DuPage United Work at COD 2008-2010
Since May 2008, DuPage United has been working to hold COD accountable to the community. . Initially, we requested that the process for selecting a new president be shared with faculty, staff, students, and the community, as is customary in higher education. As our understanding of the problems at COD increased and the local economy worsened, we asked for increased emphasis on availability, affordability, and accessibility to jobs and job training in order to serve the changing needs and demographics of the district.
Specifically, we questioned tuition increases, a lack of coordinated workforce development efforts, budget priorities, and the stated desire to decrease local funding for ESL classes. COD President Robert Breuder has consistently viewed our positions on these items as random and disconnected attacks, based on faulty information and motivated by a desire to gain visibility. In August 2009, in a private meeting with him, he told us to stop appearing before the board.
Dr. Breuder was disturbed when DuPage United joined other community groups and ESL teachers to present our mutual concerns about negative changes that had already been made and others that were proposed for the Adult Ed (i.e. tuition-free) ESL program. We became concerned when program costs in excess of state and federal grants (i.e. costs covered by local tax receipts) were repeatedly characterized as “losses.” We were further surprised that changes were being made without input from ESL teachers or students.
In order to show widespread support for continuing to invest some of COD’s $75 million in property tax receipts in this program, DuPage United embarked upon the signature campaign in early 2010 and presented the 2600 signatures at the Jan. 21 board meeting. The wording on the petition was purposely kept positive (see sidebar). In response, Dr. Breuder and Dr. Collins spent a large part of the meeting attacking DuPage United. They characterized us – and presumably our 2,600 signatories – as “outsiders” who were “haranguing” them.
Dr. Breuder then sent a five-page letter, defensive in tone, to the heads of our member institutions, charging DuPage United with multiple errors and unworthy motives, and asking the institutions to withdraw financial support. Suffice it to say that all major allegations in the letter had no merit or were completely false.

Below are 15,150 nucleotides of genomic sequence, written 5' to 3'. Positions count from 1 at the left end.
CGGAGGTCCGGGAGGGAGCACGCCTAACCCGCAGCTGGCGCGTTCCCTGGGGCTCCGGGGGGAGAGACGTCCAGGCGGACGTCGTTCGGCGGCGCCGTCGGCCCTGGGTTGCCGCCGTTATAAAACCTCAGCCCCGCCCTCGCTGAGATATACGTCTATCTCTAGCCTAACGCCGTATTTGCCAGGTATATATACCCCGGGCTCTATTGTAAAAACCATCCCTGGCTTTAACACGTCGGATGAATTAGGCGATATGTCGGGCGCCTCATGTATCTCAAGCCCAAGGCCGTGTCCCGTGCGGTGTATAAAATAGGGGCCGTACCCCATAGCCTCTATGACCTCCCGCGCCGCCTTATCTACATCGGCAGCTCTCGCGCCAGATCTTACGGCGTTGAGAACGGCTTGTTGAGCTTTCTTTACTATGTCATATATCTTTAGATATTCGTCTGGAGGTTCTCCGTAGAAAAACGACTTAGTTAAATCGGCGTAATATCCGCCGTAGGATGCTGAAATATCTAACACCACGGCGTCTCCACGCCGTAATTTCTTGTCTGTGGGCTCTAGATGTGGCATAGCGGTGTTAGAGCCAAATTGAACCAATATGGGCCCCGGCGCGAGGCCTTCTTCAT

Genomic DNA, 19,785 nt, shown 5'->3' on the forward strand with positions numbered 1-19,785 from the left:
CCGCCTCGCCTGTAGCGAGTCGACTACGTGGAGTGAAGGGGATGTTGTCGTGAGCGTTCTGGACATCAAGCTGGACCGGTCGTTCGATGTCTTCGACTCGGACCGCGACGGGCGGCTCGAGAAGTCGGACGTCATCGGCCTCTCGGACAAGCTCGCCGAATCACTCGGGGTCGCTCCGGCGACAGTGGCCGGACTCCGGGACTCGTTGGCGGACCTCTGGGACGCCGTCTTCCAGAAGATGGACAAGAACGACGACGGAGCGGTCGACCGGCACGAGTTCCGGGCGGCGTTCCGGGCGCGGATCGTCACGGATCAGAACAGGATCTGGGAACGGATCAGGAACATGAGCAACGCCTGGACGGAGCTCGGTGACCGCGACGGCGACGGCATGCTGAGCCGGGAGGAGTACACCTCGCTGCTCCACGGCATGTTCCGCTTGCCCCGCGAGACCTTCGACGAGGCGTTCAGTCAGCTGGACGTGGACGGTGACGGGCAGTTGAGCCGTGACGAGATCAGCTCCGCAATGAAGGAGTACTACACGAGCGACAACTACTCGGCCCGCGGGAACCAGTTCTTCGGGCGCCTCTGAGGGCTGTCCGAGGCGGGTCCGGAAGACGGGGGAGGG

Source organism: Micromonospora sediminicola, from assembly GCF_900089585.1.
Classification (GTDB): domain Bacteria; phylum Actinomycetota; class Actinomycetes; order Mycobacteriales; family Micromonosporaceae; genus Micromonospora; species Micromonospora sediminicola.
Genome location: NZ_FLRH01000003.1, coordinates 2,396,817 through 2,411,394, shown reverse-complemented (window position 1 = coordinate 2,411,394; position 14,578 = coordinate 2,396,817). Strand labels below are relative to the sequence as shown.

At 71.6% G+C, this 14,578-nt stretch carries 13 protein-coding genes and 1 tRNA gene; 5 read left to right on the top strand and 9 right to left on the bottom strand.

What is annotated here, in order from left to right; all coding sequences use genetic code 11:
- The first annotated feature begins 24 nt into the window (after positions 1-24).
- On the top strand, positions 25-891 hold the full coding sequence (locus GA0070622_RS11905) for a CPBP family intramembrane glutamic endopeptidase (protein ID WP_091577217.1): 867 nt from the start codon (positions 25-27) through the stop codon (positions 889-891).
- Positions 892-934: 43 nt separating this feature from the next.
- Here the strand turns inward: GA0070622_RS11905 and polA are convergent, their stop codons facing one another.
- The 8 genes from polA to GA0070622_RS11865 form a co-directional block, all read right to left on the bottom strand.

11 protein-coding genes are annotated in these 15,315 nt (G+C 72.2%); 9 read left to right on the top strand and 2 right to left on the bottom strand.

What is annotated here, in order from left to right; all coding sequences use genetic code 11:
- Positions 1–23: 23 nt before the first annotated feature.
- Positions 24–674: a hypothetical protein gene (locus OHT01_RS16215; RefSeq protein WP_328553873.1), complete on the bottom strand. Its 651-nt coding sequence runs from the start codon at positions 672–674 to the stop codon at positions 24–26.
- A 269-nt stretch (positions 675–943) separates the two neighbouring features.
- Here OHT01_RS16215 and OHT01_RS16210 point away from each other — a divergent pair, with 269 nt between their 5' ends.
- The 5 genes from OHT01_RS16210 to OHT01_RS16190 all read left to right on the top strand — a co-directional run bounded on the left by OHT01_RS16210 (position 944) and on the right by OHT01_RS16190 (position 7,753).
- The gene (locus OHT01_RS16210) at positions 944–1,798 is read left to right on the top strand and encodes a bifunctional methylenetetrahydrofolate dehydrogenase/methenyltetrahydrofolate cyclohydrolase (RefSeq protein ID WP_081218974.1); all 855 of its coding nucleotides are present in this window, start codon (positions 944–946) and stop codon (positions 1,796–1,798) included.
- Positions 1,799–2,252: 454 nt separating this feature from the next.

Where do we go from here? Adult Ed ESL is in good shape for spring, with little change since last fall. We know there are necessary cuts for the summer and accept those. However, we will continue to insist that, if the COD administration truly has no plans to diminish the Adult Ed ESL program for this coming fall, they should hasten to prove their intent by setting a specific budget for it, just as they do for all the other programs at COD. That budget cannot be limited to grants received, since those funding sources are unpredictable and an easy rationale for major cuts. The program then should be expected to live within its specified budget.
We suggest $4 million be allocated for all of Adult Ed (ESL, GED, Adult Basic Ed, and Family Literacy) for FY 2011 ($3.9 million was used in FY2009, according to Dr. Collins), with funds coming from all available sources, including property taxes. It is important, however, that funds and expenses for the tuition-based Academic ESL classes, the English Language Institute, and the tuition-free Adult Ed classes be kept separate so that the tuition-free program can be judged on its own financial merit in the future.
Because COD is a critical component of our local economy and important to the well-being of our residents, DuPage United will continue to monitor how COD is using tax receipts to carry out its mission.
Faces of ESL
Courier 2/12/2010 (See page 2)